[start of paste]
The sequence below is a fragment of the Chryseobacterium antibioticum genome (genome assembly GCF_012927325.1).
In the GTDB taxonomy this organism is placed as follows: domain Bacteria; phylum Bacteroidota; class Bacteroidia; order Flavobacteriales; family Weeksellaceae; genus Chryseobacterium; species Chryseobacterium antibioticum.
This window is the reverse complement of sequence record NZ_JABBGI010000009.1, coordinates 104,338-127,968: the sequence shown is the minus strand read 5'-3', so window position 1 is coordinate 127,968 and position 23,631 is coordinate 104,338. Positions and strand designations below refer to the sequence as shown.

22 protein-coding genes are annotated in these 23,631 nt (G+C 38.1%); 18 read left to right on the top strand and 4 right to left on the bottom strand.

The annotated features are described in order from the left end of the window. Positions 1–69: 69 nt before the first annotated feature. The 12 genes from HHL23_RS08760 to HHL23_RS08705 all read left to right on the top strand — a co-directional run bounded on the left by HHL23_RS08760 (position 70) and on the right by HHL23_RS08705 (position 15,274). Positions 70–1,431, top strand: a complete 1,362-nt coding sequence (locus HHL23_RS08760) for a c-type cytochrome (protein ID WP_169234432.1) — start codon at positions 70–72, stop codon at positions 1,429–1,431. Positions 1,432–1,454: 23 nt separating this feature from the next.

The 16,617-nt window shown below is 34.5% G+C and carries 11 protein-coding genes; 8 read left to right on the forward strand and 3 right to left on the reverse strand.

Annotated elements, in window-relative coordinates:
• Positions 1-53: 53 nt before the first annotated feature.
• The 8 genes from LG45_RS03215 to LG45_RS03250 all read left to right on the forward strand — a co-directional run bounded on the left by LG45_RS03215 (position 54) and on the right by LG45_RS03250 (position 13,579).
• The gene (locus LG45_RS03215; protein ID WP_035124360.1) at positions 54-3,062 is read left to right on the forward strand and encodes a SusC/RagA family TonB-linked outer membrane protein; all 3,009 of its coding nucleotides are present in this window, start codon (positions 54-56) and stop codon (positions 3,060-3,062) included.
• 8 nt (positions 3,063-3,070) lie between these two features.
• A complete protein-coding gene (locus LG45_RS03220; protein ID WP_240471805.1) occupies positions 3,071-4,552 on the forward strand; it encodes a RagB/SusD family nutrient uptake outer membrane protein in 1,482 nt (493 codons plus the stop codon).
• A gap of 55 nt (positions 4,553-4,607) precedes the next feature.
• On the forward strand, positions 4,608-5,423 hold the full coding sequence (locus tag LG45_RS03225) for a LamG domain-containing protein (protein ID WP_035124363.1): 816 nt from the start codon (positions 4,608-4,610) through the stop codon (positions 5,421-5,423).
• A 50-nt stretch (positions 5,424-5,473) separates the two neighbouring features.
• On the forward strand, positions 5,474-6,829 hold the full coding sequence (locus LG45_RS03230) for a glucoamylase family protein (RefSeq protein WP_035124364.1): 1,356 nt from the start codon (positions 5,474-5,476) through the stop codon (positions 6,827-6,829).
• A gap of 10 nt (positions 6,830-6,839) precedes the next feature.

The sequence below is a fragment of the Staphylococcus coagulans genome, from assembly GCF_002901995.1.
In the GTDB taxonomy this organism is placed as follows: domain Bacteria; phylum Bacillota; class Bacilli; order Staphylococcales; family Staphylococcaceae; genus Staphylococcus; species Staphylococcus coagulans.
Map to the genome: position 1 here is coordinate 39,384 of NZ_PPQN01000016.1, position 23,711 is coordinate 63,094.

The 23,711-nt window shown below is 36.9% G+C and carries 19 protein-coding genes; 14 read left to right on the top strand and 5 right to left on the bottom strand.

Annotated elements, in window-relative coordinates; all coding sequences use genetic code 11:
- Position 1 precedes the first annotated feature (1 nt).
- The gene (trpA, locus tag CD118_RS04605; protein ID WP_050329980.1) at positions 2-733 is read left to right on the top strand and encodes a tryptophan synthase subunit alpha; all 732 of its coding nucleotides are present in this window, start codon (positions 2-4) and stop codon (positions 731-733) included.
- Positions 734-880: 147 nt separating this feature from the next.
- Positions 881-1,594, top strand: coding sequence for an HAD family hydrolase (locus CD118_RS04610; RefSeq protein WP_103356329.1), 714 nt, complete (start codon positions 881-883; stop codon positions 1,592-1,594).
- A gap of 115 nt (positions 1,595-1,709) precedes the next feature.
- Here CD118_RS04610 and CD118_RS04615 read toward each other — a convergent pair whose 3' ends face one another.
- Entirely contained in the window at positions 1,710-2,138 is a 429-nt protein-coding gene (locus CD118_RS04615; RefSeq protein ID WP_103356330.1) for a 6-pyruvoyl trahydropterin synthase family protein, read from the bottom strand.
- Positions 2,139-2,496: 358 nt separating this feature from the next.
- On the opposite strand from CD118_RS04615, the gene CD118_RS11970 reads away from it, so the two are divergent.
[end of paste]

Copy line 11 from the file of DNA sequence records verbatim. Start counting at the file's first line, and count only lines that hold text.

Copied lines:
• 8 nt (positions 3,063-3,070) lie between these two features.